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Submarine to be deployed in search for missing Malaysian Airlines plane

Australian officials have said they will deploy a submarine to search for any wreckage of missing flight MH370 on the seafloor. The move will bring the search underwater 38 days after the plane disappeared.

Watch video 00:29

Search for MH370 goers underwater

Search crews will, for the first time, send an

autonomous submarine

to determine whether signals detected by sound-locating equipment are from the missing plane's black boxes, the Australian head of search Angus Houston said at a news conference Monday.

"Ocean Shield will cease searching with the towed pinger locator later today and deploy the autonomous underwater vehicle Bluefin-21 as soon as possible," Houston said.

The sub can create a sonar map of the area to chart any debris on the ocean floor, but Houston warned the submarine will not automatically "result in the detection of the aircraft wreckage. It may not." He also said it would be "a slow and painstaking process," because canvassing the area with sub could take six weeks to two months.

Over the past two weeks, crews have picked up a series of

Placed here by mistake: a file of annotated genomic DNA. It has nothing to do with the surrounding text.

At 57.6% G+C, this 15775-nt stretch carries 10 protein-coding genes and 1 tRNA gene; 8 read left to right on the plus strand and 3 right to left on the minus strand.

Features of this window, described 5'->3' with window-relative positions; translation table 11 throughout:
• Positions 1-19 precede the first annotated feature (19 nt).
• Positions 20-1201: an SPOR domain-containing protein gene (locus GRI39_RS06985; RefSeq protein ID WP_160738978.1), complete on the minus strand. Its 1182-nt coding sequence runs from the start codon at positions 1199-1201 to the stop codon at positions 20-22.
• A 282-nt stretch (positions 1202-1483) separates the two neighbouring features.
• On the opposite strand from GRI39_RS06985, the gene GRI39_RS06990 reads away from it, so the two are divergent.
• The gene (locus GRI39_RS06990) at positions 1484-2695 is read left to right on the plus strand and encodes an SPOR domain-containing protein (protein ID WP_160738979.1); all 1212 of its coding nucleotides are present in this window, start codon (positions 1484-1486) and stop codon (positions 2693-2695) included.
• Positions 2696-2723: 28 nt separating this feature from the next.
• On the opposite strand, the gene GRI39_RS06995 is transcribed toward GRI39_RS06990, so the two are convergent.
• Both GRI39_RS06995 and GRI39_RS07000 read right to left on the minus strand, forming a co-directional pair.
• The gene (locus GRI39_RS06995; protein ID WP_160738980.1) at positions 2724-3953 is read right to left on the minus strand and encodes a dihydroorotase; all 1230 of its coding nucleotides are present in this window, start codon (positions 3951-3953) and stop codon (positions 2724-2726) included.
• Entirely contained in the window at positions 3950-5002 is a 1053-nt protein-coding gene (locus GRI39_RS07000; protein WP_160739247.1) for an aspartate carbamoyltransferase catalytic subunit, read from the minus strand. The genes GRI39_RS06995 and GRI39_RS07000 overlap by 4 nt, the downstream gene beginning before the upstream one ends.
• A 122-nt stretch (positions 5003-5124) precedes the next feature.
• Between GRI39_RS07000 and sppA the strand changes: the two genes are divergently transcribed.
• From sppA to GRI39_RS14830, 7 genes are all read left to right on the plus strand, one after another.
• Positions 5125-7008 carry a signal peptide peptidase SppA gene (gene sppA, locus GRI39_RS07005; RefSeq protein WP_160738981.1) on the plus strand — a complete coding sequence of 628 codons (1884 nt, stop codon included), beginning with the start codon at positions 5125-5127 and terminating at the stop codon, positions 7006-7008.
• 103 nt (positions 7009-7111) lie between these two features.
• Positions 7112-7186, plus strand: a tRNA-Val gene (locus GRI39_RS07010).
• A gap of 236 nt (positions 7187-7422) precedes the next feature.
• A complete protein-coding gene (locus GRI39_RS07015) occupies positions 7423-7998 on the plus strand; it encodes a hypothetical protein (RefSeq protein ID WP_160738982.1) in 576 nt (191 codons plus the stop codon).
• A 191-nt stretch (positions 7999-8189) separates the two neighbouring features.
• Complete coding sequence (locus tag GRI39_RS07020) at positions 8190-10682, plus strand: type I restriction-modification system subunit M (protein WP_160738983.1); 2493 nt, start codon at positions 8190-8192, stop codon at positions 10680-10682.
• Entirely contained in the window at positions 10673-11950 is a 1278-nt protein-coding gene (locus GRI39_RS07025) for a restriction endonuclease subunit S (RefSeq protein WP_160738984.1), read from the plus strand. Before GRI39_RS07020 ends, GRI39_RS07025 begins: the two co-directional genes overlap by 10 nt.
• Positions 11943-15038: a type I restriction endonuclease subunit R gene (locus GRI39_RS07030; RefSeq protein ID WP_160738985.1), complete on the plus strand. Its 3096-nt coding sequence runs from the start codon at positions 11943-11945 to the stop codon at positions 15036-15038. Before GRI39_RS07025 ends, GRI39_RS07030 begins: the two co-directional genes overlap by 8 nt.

underwater 'pings' in the southern Indian Ocean

consistent with an aircraft's black box, which has helped narrow the area of the search. The batteries in the plane's flight data recorders are now two weeks past their 30-day expected shelf life with

the last 'ping' signal logged six days ago.

"Despite the lack of further detections, the four signals previously acquired taken together constitute the most promising lead we have in the search for MH370," Houston added.

Recovering the plane's black box is essential for investigators to try to figure out what happened to Flight 370, which vanished March 8 while en route from Kuala Lumpur to Beijing with 239 people on board.

Houston also said an oil slick was detected in the current search area, which is about 2,200 kilometers (1,400 miles) northwest of Perth. Several liters of the oil were retrieved for testing but results will still not be available for several days.

A visual search for debris was also planned for Monday over 47,600 square kilometers (18,400 square miles) of ocean.

hc/av (Reuters, AP)

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